However, my birthmother knew that there was life growing inside of her womb –Life given by God and a gift from God. My birthmother said her favorite verse is Jeremiah 29:11: “For I know the plans I have for you,” declares the Lord, “plans to prosper you and not to harm you, plans to give you hope and a future.” She did not want to disrupt the plans which God had for the tiny life who was growing inside of her.
When she decided to place me for adoption, her one request to the social worker was that her baby be placed in a strong Christian home. When I was born, my birthmother had some complications. We both remained in the hospital for a week before she went home, and I was released to my foster parent’s house. God blessed my birthmother with one week to love, care for and hold her baby girl she’d named Rebecca Ann.
My birthmother and I were released from the hospital on the same day, and she said she then placed me into the hands of God. When I got in contact with my birthmother, she told me,
“I have always loved you, and you were the beginning of my healing process.”
She also said what a lot of people don’t realize – that the baby who is conceived out of rape becomes a strong healing force in the situation. Why? Because out of something horrific and traumatic comes a precious human being, and the Giver of Life brings healing to the one who suffered.
The day I received the information from my caseworker that my birthmother wanted to meet me, a feeling of completeness came over me, as well as a great love which I have for my birthmother. I sent my birthmother an email the night of Feb 5th. In the morning, I checked my inbox and was excited to see that I had an email from her which included a picture of her and her family.
I have a half-brother and a step-sister. We exchanged further emails, and I called her and we chatted for a bit. It was a relief to know we were on the same page. She said, “Okay we need to talk about when we can meet.” My parents and my husband know me well, and that is the exact way that I would have said it! So we worked it out, and we had the day set for May 21st & 22nd, 2008, as I was going to be home to spend some time with my parents for a vacation.
After almost 35 years, the day finally came that my mom, my dad, my husband and I got to meet my birthmother and half-brother. We met them at the hotel where we were staying, sat by the pool chatting, then went to a nice dinner. My birthmother had my half-brother pray over the food. Well, he prayed and he also thanked God for the reunion between his mom and her daughter. I about cried because of the immense joy I felt at that moment.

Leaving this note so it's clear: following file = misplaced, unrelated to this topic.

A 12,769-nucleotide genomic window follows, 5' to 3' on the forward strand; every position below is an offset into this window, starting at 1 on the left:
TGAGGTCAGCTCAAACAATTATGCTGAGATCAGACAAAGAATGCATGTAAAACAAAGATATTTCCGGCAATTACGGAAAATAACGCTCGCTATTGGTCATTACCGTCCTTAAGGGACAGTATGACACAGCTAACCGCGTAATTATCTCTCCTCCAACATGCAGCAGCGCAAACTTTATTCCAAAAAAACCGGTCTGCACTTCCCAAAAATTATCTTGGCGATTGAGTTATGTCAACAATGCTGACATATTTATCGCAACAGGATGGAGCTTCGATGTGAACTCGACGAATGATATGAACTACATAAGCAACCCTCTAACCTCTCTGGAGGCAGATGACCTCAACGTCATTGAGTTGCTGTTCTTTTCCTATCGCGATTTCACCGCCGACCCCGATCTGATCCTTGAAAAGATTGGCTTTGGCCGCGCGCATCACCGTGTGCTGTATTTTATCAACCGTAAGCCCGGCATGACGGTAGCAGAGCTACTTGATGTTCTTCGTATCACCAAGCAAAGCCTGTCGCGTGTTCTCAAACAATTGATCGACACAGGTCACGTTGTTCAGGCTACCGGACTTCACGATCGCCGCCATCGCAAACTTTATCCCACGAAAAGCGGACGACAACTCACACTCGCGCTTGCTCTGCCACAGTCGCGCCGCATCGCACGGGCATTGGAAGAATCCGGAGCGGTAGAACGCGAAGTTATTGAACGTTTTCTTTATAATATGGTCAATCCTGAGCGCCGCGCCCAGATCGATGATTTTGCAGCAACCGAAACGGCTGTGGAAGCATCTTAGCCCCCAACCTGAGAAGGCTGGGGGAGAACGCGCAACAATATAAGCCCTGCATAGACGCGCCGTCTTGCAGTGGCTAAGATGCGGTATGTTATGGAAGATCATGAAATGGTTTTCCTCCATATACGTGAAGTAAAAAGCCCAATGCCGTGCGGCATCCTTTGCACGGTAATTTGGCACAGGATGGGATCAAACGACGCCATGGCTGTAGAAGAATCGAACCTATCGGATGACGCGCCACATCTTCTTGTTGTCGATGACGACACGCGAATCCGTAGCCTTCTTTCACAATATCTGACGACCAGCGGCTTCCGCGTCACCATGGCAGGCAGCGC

After dinner, we went to her house, and I got to see pictures of her when she was younger, and I looked so much like her! It was surreal. Genetics are wild. The next day was wonderful as well, spending the afternoon with her, touring her hometown, looking at more photos. She gave me a picture to keep, as well as a copy of the family lineage, which is so precious to have! I felt so blessed to spend time with her like that. I told her I felt I have met an older sister. My birthmother is someone from whom I can learn, and someone who I call my Special Friend. I couldn’t feel more blessed!
Yes, my biological great aunt wanted me to be aborted, but my birthmother chose life, and I was protected by law from an illegal abortion. God was faithful to my birthmother’s prayer: I was raised in a wonderful Christian home where faith was taught, and it was real. God has been so very good to me, and He has blessed me beyond measure with amazing parents, a brother who also is adopted, a loving husband who I adore so very much, incredible friends and a tight-knit church family. I was conceived in rape, but I am loved.